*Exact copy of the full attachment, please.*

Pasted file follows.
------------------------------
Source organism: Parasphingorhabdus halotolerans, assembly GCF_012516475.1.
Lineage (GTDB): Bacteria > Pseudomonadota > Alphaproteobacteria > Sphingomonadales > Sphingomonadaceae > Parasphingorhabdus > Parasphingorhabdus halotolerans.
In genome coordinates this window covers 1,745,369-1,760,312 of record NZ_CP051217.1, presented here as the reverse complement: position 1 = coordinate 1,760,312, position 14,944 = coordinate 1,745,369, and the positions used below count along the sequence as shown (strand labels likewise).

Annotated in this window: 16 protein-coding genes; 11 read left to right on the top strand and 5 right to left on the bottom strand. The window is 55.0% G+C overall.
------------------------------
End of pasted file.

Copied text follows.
Source organism: Parasphingorhabdus halotolerans, assembly GCF_012516475.1.
Lineage (GTDB): Bacteria > Pseudomonadota > Alphaproteobacteria > Sphingomonadales > Sphingomonadaceae > Parasphingorhabdus > Parasphingorhabdus halotolerans.
In genome coordinates this window covers 1,745,369-1,760,312 of record NZ_CP051217.1, presented here as the reverse complement: position 1 = coordinate 1,760,312, position 14,944 = coordinate 1,745,369, and the positions used below count along the sequence as shown (strand labels likewise).

Annotated in this window: 16 protein-coding genes; 11 read left to right on the top strand and 5 right to left on the bottom strand. The window is 55.0% G+C overall.